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International flight plan form to take effect in JanuaryInternational flight plan form to take effect in January

AOPA works with FAA to simplify guidanceAOPA works with FAA to simplify guidance

The FAA has delayed the Oct. 1 implementation of the international flight plan form for all civil domestic flights. Flight service vendors are working to implement the change to their systems in late January 2017.
Pilots should prepare for the eventual switch from the domestic flight plan form to the international flight plan form.
Pilots should prepare for the eventual switch from the domestic flight plan form to the international flight plan form.

Moving the start date back from Oct. 1 gives flight service vendors more time to develop and test software, and allows AOPA to work cooperatively with the FAA to simplify guidance that will be available to help pilots adjust to changes in filing their flight plans.

The FAA international flight plan form aligns with the International Civil Aviation Organization (ICAO) flight plan form and has been tailored to accommodate some features specific to operations in the National Airspace System, said Rune Duke, AOPA director of airspace and air traffic.

Guidance for flight-plan filing and for the required pilot training course for flights in the Washington, D.C., Special Flight Rules Area (SFRA)—which require flight plans—is being revised to accommodate differences between the FAA domestic flight plan form and the ICAO flight plan form. The training updates are expected before January, and a period of overlap will ease the transition for SFRA flights.

“The FAA has committed to ensuring there is at least a 30-day transition period during which pilots can file SFRA flight plans using the international form or the domestic form," said Duke. "The transition to ICAO format for SFRA flights will result in no filing changes for pilots because the data blocks will be filled out the same way.”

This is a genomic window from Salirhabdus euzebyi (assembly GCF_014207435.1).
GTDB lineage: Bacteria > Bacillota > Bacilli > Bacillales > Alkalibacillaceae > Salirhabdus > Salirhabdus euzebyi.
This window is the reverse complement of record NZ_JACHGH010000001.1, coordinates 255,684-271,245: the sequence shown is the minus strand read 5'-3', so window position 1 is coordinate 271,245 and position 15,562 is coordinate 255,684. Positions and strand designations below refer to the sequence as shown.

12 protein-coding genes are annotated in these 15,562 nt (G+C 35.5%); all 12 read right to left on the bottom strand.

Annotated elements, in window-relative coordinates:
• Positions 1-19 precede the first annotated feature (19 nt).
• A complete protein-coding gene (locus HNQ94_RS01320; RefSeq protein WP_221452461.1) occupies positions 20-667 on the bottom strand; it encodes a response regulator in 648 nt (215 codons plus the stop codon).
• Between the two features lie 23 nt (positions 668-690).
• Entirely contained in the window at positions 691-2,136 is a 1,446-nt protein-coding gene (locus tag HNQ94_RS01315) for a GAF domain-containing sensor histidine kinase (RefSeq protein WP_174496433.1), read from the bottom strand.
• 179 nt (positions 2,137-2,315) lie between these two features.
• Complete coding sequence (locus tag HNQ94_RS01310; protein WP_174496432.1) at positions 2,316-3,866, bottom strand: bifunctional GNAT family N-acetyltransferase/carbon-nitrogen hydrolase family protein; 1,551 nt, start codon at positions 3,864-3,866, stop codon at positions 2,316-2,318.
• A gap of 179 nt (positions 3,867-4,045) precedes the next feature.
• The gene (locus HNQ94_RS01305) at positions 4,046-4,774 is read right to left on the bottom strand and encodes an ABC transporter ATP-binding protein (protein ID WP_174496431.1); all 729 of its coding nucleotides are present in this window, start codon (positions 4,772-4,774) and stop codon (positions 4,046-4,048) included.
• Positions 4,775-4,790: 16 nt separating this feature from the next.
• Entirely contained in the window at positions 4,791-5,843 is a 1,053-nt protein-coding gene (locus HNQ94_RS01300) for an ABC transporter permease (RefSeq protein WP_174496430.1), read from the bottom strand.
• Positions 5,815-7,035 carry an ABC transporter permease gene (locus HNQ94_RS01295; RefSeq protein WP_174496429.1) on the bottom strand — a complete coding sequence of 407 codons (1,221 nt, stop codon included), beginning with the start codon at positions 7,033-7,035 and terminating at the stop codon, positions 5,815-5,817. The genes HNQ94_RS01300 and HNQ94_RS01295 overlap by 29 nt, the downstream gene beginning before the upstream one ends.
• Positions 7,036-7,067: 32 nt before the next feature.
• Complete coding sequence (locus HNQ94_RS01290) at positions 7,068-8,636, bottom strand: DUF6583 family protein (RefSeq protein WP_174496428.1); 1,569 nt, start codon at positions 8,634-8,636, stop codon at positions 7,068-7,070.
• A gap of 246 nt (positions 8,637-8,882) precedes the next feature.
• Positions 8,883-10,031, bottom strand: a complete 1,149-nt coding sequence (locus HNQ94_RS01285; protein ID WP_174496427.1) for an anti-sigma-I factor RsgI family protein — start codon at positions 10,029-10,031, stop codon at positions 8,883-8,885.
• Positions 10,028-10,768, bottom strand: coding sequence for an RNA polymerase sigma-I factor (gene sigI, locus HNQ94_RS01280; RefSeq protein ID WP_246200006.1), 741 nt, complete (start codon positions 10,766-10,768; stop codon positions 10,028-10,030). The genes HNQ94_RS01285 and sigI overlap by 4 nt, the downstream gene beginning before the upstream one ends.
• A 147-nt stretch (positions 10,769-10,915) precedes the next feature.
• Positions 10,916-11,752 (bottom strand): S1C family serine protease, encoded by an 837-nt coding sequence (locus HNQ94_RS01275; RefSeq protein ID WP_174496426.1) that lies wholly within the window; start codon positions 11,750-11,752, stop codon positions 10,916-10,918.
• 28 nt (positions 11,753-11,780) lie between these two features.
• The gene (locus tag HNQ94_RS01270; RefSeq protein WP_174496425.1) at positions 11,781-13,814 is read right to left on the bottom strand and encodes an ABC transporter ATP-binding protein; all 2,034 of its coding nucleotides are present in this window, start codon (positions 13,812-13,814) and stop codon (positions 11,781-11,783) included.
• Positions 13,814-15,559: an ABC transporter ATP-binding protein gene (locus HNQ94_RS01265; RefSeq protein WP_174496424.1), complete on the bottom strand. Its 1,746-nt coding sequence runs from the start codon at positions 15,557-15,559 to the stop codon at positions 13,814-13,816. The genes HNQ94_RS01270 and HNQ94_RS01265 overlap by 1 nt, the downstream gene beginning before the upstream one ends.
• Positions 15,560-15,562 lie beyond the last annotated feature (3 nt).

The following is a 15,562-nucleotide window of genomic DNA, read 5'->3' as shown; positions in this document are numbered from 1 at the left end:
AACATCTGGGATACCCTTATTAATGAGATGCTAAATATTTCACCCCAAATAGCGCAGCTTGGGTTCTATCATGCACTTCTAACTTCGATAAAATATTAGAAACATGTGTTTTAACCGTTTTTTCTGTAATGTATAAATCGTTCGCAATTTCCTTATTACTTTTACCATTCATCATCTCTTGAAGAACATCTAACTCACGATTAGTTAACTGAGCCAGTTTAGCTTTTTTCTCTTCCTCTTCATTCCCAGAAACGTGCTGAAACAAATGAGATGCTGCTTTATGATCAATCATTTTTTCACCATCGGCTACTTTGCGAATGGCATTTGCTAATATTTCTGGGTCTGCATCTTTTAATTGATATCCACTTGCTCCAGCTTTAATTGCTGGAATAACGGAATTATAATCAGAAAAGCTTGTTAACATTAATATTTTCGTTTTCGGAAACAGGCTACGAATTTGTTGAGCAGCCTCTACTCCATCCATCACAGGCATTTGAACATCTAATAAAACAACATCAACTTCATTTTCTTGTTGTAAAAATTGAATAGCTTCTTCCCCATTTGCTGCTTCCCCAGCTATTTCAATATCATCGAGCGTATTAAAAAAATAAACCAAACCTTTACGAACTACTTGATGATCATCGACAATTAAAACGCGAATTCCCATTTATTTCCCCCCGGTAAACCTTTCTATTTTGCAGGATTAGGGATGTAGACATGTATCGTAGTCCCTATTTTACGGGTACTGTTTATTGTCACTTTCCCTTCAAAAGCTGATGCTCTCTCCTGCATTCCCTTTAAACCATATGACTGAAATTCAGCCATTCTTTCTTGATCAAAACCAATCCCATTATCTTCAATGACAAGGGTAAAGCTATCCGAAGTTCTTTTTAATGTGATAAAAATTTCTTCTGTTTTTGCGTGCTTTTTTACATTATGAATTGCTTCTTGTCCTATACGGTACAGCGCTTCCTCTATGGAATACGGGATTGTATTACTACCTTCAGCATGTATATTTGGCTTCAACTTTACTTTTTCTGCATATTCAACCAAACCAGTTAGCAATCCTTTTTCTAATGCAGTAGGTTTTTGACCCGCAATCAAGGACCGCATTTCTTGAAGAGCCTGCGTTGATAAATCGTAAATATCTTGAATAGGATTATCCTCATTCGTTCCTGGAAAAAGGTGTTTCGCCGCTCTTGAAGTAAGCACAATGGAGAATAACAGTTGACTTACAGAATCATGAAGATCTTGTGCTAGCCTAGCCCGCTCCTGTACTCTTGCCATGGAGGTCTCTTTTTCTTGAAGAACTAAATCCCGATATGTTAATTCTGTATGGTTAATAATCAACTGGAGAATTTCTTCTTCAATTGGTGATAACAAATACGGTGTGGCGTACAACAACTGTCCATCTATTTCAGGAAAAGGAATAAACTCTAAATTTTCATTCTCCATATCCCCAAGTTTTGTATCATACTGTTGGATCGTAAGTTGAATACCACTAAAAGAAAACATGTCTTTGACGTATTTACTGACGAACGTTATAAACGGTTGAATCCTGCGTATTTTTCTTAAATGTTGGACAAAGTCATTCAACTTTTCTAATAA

Pilots can already file IFR or VFR flight plans using the international flight plan form. AOPA and the FAA encourage pilots to use the international flight plan form for non-SFRA flights to ensure they are prepared for the removal of the domestic form next year, he added.

Members who are ready to make the transition immediately can use the AOPA Flight Planner to file international flight plan forms as well as FAA domestic flight plan forms. The ICAO Equipment form in the flight planner provides an easy-to-use interface that helps pilots select the correct equipment codes.

The FAA has issued an informal guidance document that highlights changes a pilot will encounter when filling out the international flight plan form. Some modifications have been made to allow for features that pertain exclusively to flight within the National Airspace System.

For example:

  • DVFR can be indicated by inserting “D” in Type of Flight (Field 8b).
  • Departure/Destination can be any legal fix identifier (not just a four-letter airport). Note that this will permit SFRA flight plans to follow the same general approach as is used today.
  • Simplified instructions omit ICAO items in Equipment and Other Information that are not necessary for operations in the National Airspace System.

The following are examples of equipment codes that will appear on the international flight plan form: